America’s passion for football is so pervasive that, at least for me, only after the Super Bowl does it feel like the New Year has begun. Meanwhile, if you’re a die-hard Seattle Seahawks fan, given last Sunday’s Super Bowl, you have my condolences. In time, you’ll get over it. (Just not in this lifetime.)
Sunday’s Super Bowl was the most watched TV show in U.S. history with 114.5 million viewers. That the outcome wasn’t clear until the final second couldn’t have been scripted better for the NFL, NBC and a host of deep-pocket advertisers. The cha-ching you hear is the sound of cash registers.
For the most part, Katy Perry’s halftime show got excellent reviews and the commercials were also well done, though two left me cold. With his voice describing man’s fascination with the sea, JFK was essentially a pitchman for Carnival Cruises, which seemed more than a little tacky. And the Nationwide Insurance commercial in which an adorable young boy tells about us all the exciting adventures in his life we see him do didn’t really happen because he died in an accident. Can you say “Debbie Downer?”
But the build-up to the Super Bowl for the past weeks meant that some stories got overlooked, including Mitt Romney leaving the presidential sweepstakes. As I see it, Mitt and the Seahawks have something in common. Both had three chances to run and each passed.
I have to admit that the Mittster always looks terrific. In fact, if GQ and AARP ever merged magazines, Mitt would have to be the cover of the first issue. The truth is, I’m going to miss Mittsky, as the GOP debates won’t be the same without his putting his foot in his mouth or challenging his less wealthy political rivals to $10,000 bets he knows they can’t afford.
It seems Mitt couldn’t raise enough money to stay in the game, which is staggering because he’s worth hundreds of millions of dollars. (And who knows how much more in Swiss accounts.) “Mitt the twit,” as he’s not-so-affectionately called in England, has four mansions. His 11,000-square-foot oceanfront estate in La Jolla even has an elevator for his cars. If the presidential race was too rich for his blood, that’s downright scary.
Of course, Mitt isn’t the richest to ever run for president, as that was Ross Perot. What ever happened to good old Ross? Never mention Perot around George Bush Sr., as No. 41 still harbors a gigantic grudge that Ross cost him a second term. And I suppose he probably did.
Speaking of the Bush family, Jeb appears to be the prime beneficiary of Mitt’s backing out among the billionaire boys club who finance GOP campaigns. The Koch brothers have already pledged to kick in $889 million toward the 2016 campaign for GOP candidates. (Couldn’t they cough up another $11,000,000 from petty cash to make it an even $900 million?)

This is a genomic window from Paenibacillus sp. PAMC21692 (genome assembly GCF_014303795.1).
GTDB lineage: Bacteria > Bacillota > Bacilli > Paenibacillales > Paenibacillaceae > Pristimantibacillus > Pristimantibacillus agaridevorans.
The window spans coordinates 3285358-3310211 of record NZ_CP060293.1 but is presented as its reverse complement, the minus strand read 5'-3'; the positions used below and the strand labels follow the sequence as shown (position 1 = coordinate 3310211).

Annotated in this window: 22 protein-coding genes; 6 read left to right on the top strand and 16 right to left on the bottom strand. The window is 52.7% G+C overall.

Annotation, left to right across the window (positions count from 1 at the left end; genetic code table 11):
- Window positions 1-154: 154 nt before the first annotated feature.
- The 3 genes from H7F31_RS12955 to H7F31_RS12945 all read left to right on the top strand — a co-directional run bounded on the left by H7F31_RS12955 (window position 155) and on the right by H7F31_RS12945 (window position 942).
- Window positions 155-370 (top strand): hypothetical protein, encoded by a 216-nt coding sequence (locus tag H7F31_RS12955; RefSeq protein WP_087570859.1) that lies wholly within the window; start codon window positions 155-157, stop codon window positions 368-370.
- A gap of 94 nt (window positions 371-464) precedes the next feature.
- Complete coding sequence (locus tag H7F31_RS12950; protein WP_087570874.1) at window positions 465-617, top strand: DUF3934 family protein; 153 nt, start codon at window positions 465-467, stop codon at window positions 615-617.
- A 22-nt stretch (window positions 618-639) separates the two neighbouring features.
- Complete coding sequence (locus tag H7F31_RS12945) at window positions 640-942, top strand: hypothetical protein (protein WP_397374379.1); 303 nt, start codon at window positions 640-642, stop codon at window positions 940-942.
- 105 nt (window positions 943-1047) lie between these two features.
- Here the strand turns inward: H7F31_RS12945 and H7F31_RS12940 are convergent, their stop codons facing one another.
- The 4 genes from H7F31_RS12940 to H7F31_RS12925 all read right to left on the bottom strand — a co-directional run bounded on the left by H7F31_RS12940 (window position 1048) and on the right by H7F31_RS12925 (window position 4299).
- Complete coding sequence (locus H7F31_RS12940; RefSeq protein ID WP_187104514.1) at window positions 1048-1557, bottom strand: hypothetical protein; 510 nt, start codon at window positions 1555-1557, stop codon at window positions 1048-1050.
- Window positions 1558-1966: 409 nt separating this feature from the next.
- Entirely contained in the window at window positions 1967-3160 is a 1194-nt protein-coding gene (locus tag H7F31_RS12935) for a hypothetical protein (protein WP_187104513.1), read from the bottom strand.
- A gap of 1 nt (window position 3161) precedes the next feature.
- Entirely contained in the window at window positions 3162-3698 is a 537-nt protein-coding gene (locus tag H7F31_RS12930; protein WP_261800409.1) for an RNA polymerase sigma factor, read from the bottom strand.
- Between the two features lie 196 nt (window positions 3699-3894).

Given W’s disastrous eight years, Jeb’s biggest problem may be his last name. Not that his first is so terrific. “Jeb” sounds less presidential and more Beverly Hillbillies. His mom, Barbara Bush, says Jeb’s problem is he’s “too honest.” (Not exactly Ben Franklin’s, “Honesty is the best policy?”)
In response to comments from former classmates at Phillips Academy that he was “an arrogant bully,” Jeb recently came clean. He admitted that he smoked pot and, “I was a cynical turd in a cynical school.” (Like W., Jeb seems fond of the “T” word.)
Even without Mitt, the GOP field is “colorful.” Among the usual suspects are Govs. Chris “Bridgegate” Christie, Rick “I Can Count to 3” Perry, Mike “Ban Beyonce” Huckabee and Sarah “Barracuda” Palin, who was a governor until she got bored and quit. (Who does that?)
For a hoot, Google “Sarah Palin’s resignation speech.” It’s so incoherent it’s actually disturbing. Sure enough, Sarah was incomprehensible once again at Rep. Steve King’s recent conservative conclave. Her stock among the attendees fell worse than Coach Carroll’s with Seahawk fans.
For the Dems, in addition to Hillary, there’s Sen. Elizabeth Warren and V.P. Joe Biden, who puts his foot in his mouth even more than Mitt. Historically speaking, 2016 will mark 96 years since women got the right to vote. Approximately 46 countries have had a female head of state, including: England, Germany, France, Canada, Israel, India, Pakistan, Philippines and Australia. And yet in the U.S. we’ve never even had a woman nominated at the top of the ticket by either major political party. (Giving new meaning to “Only in America.”)
If you’re a Hillary hater, and I know you’re out there because you email me, I’m sorry but I think 2016 may just be her time. Sadder yet, if you hate Hillary and also love the Seahawks, well then, you have my condolences, times two.
Jack is at facebook.com/jackneworth and twitter.com/jackneworth and can be reached at email@example.com.